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looking forward to a coalition victory the wailing on here should be brilliant. :smug:


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PostPosted: Sat Aug 31, 2013 12:14 pm 
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Ali's Choice wrote:
grievous wrote:
Greens have no hope in SA, state is struggling they want to hear about manufacturing and mining projects.


Even with ALP preferences?

Labor is in power, everywhere Labor is facing a backlash


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PostPosted: Sat Aug 31, 2013 12:14 pm 
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grievous wrote:
6roucho wrote:
The Greens are the party of refuge for modern Australians. Without them we'd all have to vote for Bob Katter, or worse.

I would have looked at them once upon a time but they are useless, grandstanding on peripheral issues and not having any real solid alternative to the refugee problem.
I would prefer they stick you their core, green issues. Look at protecting significant natuaral areas and work with agriculture, mining and forestry to find a working platform to allow conservation to be sustained. Coal mining seems to be out of control in this state with regards to threats to agriculture and water supply yet I dont hear the Greens bleating about it, they would rather spend too much time on gay marriage.


Rather than 'bleating', the Greens have run a sustained, well-organised decade-long grassroots campaign against the threat to agriculture from coal that has had real results in improved regulation. But that's of no interest to the tabloids, so your average blowhard never gets to hear of it.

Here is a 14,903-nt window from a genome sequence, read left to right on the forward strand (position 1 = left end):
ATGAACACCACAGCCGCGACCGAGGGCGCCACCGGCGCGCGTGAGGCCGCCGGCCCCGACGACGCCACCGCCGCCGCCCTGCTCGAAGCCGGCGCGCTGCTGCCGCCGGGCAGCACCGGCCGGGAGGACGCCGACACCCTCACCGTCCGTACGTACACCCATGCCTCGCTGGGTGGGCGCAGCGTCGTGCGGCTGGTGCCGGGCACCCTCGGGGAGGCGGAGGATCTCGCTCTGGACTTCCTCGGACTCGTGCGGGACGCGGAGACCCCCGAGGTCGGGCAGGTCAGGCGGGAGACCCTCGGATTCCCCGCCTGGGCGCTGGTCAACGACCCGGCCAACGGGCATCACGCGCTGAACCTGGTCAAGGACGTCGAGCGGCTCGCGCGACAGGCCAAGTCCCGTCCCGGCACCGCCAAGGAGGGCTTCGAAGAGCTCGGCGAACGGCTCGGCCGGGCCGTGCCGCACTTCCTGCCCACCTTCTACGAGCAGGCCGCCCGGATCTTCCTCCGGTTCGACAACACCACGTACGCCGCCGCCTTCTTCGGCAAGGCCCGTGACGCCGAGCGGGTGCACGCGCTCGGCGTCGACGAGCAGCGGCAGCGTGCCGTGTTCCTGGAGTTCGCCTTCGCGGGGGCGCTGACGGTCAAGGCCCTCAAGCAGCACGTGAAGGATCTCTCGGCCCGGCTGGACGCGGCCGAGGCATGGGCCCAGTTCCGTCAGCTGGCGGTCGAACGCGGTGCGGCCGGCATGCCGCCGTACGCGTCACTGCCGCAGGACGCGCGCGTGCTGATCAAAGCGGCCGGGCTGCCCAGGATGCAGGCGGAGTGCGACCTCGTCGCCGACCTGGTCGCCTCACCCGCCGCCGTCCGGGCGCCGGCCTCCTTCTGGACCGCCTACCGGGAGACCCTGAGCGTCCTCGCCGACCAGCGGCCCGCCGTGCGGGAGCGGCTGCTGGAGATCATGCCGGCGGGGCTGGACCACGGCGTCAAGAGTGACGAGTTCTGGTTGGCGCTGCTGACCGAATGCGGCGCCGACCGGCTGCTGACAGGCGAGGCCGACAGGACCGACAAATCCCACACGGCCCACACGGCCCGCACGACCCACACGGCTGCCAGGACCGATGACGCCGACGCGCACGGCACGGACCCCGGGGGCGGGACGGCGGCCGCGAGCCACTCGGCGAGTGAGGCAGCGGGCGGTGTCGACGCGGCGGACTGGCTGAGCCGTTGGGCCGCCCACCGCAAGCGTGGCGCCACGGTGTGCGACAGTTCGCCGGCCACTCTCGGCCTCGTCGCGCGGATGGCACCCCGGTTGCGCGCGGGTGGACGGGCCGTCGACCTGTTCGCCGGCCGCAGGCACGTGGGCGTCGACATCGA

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PostPosted: Sat Aug 31, 2013 12:15 pm 
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Stu Wilsons gloves wrote:
looking forward to a coalition victory the wailing on here should be brilliant. :smug:

what a great reason to celebrate but when the real Abbott is revealed many of his suppoerters will be wailing


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PostPosted: Sat Aug 31, 2013 12:19 pm 
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grievous wrote:
Stu Wilsons gloves wrote:
looking forward to a coalition victory the wailing on here should be brilliant. :smug:

what a great reason to celebrate but when the real Abbott is revealed many of his suppoerters will be wailing



Yes frogs will fall from the sky and first born males will be sacrificed. Or life will pretty much go on as before.


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PostPosted: Sat Aug 31, 2013 12:19 pm 
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The worst thing Abbott will do will be to dismantle the NBN: a crime against progress that could take a generation to recover from. And he has no choice: he stood at the crossroads in his budgie smugglers and signed up with Uncle Rupe.


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PostPosted: Sat Aug 31, 2013 12:20 pm 
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6roucho wrote:
grievous wrote:
6roucho wrote:
The Greens are the party of refuge for modern Australians. Without them we'd all have to vote for Bob Katter, or worse.

I would have looked at them once upon a time but they are useless, grandstanding on peripheral issues and not having any real solid alternative to the refugee problem.